“And though anyone would find the chairs uncomfortable, they were particularly bad for me. My knees stuck up awkwardly, making the pant legs of my borrowed suit look even shorter than they were. There was nothing I could do about that – my father was only six foot three. His jacket, also, was too tight across the shoulders on me.”

It soon becomes apparent that Eli is physically and intellectually gifted . Werlin highlights just how different Eli is when he partakes in a brief game of pick-up basketball with a few older men in his neighbourhood. But for Eli, there is a sense that there is something about himself that he doesn’t know, something that is possibly, deeply disturbing. Maybe that is why instead of heading off to college as his father expects, Eli shows up at Wyatt Transgenics seeking a job. When Dr. Quincy Wyatt, head of Wyatt Transgenics offers Eli a job, his father’s warning to refuse the offer merely confirms his suspicions that there is some secret to his past. This mystery is further compounded by the fact that Eli’s mother is dying of Huntingtons.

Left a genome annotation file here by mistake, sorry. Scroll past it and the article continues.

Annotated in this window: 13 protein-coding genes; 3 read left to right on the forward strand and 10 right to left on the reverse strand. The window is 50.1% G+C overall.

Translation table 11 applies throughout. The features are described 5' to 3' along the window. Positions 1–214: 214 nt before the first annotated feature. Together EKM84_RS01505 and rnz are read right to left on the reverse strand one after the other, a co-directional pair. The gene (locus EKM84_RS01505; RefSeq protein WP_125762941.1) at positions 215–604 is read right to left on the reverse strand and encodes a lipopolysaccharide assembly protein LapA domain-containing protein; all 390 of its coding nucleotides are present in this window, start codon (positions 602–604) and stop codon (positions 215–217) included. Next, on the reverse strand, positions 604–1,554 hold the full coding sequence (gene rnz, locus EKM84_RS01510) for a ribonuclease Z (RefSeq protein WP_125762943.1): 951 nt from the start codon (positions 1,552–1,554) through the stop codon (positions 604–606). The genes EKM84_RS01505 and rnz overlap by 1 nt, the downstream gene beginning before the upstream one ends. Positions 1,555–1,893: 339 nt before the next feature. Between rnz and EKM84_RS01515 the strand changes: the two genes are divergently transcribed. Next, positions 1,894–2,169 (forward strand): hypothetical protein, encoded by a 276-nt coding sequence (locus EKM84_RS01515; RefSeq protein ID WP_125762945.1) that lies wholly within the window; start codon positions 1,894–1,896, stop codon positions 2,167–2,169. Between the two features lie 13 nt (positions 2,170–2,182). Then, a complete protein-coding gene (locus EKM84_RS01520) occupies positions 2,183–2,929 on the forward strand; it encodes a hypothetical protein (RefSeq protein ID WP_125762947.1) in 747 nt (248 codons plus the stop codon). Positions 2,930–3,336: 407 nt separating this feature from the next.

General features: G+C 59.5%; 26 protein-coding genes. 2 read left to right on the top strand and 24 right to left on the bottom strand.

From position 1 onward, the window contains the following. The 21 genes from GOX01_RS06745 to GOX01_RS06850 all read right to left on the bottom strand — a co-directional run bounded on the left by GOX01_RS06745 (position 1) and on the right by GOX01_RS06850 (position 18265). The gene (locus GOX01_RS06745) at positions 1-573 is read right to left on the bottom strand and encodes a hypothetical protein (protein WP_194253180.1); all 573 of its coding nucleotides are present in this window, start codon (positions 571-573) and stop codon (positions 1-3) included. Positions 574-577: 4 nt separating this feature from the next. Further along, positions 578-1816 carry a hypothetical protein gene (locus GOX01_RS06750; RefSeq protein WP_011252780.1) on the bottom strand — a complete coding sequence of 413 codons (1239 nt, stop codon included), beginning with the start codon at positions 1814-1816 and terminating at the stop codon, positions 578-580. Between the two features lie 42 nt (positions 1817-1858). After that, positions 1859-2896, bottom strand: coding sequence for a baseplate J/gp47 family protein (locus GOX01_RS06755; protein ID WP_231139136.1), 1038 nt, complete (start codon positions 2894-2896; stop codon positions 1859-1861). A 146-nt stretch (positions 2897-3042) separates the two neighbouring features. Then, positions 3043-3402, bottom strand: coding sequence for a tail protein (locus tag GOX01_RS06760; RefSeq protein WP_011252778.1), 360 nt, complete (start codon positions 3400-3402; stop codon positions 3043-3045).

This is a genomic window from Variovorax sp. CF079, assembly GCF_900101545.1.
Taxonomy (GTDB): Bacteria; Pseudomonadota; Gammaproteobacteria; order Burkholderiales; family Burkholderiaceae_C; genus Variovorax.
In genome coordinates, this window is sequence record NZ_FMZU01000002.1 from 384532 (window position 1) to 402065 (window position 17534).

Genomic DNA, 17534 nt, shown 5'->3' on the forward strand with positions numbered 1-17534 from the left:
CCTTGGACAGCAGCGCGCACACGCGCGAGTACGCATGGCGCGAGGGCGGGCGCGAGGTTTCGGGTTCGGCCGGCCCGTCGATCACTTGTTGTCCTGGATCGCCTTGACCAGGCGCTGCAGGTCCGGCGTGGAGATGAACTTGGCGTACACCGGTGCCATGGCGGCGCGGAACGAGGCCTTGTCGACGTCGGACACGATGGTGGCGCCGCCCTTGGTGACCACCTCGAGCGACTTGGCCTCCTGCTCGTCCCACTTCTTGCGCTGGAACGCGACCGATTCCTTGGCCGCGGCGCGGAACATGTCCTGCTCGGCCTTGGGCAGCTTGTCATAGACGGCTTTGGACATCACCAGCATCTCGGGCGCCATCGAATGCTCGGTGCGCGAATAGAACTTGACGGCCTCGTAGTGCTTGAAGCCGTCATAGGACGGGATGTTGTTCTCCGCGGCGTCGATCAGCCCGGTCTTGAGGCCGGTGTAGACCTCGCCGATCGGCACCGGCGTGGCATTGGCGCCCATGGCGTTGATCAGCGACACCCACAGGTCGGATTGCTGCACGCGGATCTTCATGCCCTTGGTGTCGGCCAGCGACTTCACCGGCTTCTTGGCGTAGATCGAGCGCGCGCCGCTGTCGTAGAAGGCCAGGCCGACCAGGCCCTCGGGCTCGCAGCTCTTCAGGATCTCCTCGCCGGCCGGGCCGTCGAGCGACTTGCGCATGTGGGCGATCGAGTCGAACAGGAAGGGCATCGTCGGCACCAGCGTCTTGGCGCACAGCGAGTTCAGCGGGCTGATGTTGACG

Werlin also explores the impact of Huntingtons on families since this is an inheritable genetic disorder. Eli’s family has been fractured by his mother Ava’s rapid descent into Huntingtons. He and his father are emotionally distant and We see Eli struggle with whether he should get tested and how he emotionally isolates the one person he knows loves him unconditionally, his girlfriend Viv Fadiman.

When Eli meets Kyla Matheson, a beautiful, seemingly perfect young woman, he has no idea just how quickly and drastically his world will change. For Eli, Kyla, is the key to all of his questions.

Werlin does a good job of exploring many ideas and bioethical questions associated with genetic manipulation. Do we, should we trust scientists opinions in difficult scientific matters? Does genetics enforce one’s destiny? Should scientists be allowed to experiment simply because they can? Should we always do something medical because we can without ever considering the social and moral implications of these actions?